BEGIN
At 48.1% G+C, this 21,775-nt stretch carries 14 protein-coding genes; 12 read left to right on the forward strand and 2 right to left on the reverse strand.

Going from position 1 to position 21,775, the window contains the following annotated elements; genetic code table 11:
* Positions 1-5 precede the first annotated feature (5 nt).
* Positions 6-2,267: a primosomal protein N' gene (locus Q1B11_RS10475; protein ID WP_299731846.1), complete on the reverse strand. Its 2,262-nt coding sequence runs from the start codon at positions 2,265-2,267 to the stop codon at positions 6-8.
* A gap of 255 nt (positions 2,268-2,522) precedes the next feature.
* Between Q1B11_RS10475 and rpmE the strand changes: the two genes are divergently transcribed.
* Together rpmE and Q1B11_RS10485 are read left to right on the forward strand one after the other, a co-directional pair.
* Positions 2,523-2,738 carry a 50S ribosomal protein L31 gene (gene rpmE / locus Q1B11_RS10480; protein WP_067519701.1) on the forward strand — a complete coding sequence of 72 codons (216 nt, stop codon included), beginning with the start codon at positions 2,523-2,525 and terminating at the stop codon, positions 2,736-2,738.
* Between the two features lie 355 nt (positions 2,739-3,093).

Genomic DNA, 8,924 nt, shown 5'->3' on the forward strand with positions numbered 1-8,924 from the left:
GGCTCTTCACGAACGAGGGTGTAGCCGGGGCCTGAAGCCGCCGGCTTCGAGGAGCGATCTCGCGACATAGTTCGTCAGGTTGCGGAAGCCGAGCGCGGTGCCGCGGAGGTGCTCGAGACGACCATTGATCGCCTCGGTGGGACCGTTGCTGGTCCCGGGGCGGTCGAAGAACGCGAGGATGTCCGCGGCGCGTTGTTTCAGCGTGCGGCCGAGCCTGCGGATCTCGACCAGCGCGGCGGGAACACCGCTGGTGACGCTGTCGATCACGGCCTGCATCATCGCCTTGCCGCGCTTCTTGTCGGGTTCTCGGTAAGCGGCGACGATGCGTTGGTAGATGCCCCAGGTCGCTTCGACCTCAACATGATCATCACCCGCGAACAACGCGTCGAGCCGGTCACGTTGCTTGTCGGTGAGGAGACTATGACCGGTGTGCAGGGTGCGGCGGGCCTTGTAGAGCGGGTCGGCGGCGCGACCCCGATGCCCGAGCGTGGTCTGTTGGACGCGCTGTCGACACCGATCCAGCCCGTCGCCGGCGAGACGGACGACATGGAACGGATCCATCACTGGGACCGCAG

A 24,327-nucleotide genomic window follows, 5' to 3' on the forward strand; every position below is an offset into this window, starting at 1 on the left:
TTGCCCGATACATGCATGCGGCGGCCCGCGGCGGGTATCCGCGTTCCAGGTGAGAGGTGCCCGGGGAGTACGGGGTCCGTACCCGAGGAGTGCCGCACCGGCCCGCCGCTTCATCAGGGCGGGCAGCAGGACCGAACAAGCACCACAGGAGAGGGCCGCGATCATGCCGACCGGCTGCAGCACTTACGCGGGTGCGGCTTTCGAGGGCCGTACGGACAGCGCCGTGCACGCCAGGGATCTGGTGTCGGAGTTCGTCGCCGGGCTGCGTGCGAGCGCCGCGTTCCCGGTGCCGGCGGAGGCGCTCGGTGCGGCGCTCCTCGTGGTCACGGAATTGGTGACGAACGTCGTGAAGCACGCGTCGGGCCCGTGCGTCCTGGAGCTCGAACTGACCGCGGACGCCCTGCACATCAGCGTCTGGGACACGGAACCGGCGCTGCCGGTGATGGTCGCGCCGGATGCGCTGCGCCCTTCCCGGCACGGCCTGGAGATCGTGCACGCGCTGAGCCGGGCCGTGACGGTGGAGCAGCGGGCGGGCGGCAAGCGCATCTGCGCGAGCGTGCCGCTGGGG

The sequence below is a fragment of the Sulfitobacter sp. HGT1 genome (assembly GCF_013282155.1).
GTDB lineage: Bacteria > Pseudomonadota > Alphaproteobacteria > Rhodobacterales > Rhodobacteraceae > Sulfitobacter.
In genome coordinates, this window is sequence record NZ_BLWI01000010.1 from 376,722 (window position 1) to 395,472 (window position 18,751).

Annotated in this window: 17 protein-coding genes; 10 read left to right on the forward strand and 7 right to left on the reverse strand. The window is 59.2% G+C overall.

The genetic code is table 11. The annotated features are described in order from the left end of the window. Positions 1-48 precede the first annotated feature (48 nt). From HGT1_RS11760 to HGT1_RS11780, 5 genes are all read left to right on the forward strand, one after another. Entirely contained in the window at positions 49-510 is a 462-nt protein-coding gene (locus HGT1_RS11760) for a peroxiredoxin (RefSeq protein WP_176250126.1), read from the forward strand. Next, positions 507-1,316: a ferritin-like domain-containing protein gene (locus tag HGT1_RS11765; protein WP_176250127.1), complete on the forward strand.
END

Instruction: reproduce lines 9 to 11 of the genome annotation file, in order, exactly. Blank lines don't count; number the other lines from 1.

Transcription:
* Between the two features lie 355 nt (positions 2,739-3,093).

Genomic DNA, 8,924 nt, shown 5'->3' on the forward strand with positions numbered 1-8,924 from the left:
GGCTCTTCACGAACGAGGGTGTAGCCGGGGCCTGAAGCCGCCGGCTTCGAGGAGCGATCTCGCGACATAGTTCGTCAGGTTGCGGAAGCCGAGCGCGGTGCCGCGGAGGTGCTCGAGACGACCATTGATCGCCTCGGTGGGACCGTTGCTGGTCCCGGGGCGGTCGAAGAACGCGAGGATGTCCGCGGCGCGTTGTTTCAGCGTGCGGCCGAGCCTGCGGATCTCGACCAGCGCGGCGGGAACACCGCTGGTGACGCTGTCGATCACGGCCTGCATCATCGCCTTGCCGCGCTTCTTGTCGGGTTCTCGGTAAGCGGCGACGATGCGTTGGTAGATGCCCCAGGTCGCTTCGACCTCAACATGATCATCACCCGCGAACAACGCGTCGAGCCGGTCACGTTGCTTGTCGGTGAGGAGACTATGACCGGTGTGCAGGGTGCGGCGGGCCTTGTAGAGCGGGTCGGCGGCGCGACCCCGATGCCCGAGCGTGGTCTGTTGGACGCGCTGTCGACACCGATCCAGCCCGTCGCCGGCGAGACGGACGACATGGAACGGATCCATCACTGGGACCGCAG